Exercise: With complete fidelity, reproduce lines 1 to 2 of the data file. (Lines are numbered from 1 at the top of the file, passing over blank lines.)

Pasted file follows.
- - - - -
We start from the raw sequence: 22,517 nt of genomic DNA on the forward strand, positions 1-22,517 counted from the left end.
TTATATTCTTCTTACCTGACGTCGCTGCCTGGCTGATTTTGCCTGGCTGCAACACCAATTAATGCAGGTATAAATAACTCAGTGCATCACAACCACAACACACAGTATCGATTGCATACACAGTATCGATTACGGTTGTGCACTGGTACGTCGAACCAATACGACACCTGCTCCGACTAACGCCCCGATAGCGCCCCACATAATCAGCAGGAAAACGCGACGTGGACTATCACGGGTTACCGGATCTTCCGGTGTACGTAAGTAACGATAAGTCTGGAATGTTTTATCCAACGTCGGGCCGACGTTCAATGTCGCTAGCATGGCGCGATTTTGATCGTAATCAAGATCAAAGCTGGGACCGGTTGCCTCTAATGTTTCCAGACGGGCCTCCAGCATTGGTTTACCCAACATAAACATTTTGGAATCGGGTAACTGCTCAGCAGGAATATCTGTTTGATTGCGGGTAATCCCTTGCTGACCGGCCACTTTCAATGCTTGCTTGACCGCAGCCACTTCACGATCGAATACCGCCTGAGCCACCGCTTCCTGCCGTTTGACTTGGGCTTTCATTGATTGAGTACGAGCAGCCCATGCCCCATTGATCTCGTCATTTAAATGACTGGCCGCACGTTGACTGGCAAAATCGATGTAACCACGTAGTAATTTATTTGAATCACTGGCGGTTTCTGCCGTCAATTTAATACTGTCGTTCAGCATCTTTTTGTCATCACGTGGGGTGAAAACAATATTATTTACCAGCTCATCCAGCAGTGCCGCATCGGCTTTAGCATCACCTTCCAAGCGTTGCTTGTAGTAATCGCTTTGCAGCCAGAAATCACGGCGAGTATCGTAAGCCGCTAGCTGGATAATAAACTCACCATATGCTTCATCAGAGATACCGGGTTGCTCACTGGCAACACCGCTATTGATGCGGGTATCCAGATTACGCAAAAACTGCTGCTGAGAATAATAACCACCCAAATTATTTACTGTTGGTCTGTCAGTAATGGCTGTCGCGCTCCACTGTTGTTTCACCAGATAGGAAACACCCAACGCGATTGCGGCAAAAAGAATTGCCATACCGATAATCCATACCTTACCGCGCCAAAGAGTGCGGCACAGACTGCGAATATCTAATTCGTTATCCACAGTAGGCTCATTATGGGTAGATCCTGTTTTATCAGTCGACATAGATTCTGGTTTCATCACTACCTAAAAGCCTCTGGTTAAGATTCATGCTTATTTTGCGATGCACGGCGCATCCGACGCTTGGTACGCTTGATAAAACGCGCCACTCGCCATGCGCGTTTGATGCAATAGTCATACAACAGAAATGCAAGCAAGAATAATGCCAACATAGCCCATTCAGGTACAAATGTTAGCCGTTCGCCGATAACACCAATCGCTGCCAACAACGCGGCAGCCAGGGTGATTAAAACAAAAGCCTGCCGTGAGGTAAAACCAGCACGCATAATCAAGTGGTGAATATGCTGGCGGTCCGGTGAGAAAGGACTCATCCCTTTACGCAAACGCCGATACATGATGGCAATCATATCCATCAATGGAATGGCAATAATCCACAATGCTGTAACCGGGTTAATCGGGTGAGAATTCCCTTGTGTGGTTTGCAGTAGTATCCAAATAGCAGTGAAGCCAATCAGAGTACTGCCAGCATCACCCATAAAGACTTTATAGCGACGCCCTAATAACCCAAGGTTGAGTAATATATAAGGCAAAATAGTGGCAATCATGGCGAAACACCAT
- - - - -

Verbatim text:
We start from the raw sequence: 22,517 nt of genomic DNA on the forward strand, positions 1-22,517 counted from the left end.
TTATATTCTTCTTACCTGACGTCGCTGCCTGGCTGATTTTGCCTGGCTGCAACACCAATTAATGCAGGTATAAATAACTCAGTGCATCACAACCACAACACACAGTATCGATTGCATACACAGTATCGATTACGGTTGTGCACTGGTACGTCGAACCAATACGACACCTGCTCCGACTAACGCCCCGATAGCGCCCCACATAATCAGCAGGAAAACGCGACGTGGACTATCACGGGTTACCGGATCTTCCGGTGTACGTAAGTAACGATAAGTCTGGAATGTTTTATCCAACGTCGGGCCGACGTTCAATGTCGCTAGCATGGCGCGATTTTGATCGTAATCAAGATCAAAGCTGGGACCGGTTGCCTCTAATGTTTCCAGACGGGCCTCCAGCATTGGTTTACCCAACATAAACATTTTGGAATCGGGTAACTGCTCAGCAGGAATATCTGTTTGATTGCGGGTAATCCCTTGCTGACCGGCCACTTTCAATGCTTGCTTGACCGCAGCCACTTCACGATCGAATACCGCCTGAGCCACCGCTTCCTGCCGTTTGACTTGGGCTTTCATTGATTGAGTACGAGCAGCCCATGCCCCATTGATCTCGTCATTTAAATGACTGGCCGCACGTTGACTGGCAAAATCGATGTAACCACGTAGTAATTTATTTGAATCACTGGCGGTTTCTGCCGTCAATTTAATACTGTCGTTCAGCATCTTTTTGTCATCACGTGGGGTGAAAACAATATTATTTACCAGCTCATCCAGCAGTGCCGCATCGGCTTTAGCATCACCTTCCAAGCGTTGCTTGTAGTAATCGCTTTGCAGCCAGAAATCACGGCGAGTATCGTAAGCCGCTAGCTGGATAATAAACTCACCATATGCTTCATCAGAGATACCGGGTTGCTCACTGGCAACACCGCTATTGATGCGGGTATCCAGATTACGCAAAAACTGCTGCTGAGAATAATAACCACCCAAATTATTTACTGTTGGTCTGTCAGTAATGGCTGTCGCGCTCCACTGTTGTTTCACCAGATAGGAAACACCCAACGCGATTGCGGCAAAAAGAATTGCCATACCGATAATCCATACCTTACCGCGCCAAAGAGTGCGGCACAGACTGCGAATATCTAATTCGTTATCCACAGTAGGCTCATTATGGGTAGATCCTGTTTTATCAGTCGACATAGATTCTGGTTTCATCACTACCTAAAAGCCTCTGGTTAAGATTCATGCTTATTTTGCGATGCACGGCGCATCCGACGCTTGGTACGCTTGATAAAACGCGCCACTCGCCATGCGCGTTTGATGCAATAGTCATACAACAGAAATGCAAGCAAGAATAATGCCAACATAGCCCATTCAGGTACAAATGTTAGCCGTTCGCCGATAACACCAATCGCTGCCAACAACGCGGCAGCCAGGGTGATTAAAACAAAAGCCTGCCGTGAGGTAAAACCAGCACGCATAATCAAGTGGTGAATATGCTGGCGGTCCGGTGAGAAAGGACTCATCCCTTTACGCAAACGCCGATACATGATGGCAATCATATCCATCAATGGAATGGCAATAATCCACAATGCTGTAACCGGGTTAATCGGGTGAGAATTCCCTTGTGTGGTTTGCAGTAGTATCCAAATAGCAGTGAAGCCAATCAGAGTACTGCCAGCATCACCCATAAAGACTTTATAGCGACGCCCTAATAACCCAAGGTTGAGTAATATATAAGGCAAAATAGTGGCAATCATGGCGAAACACCAT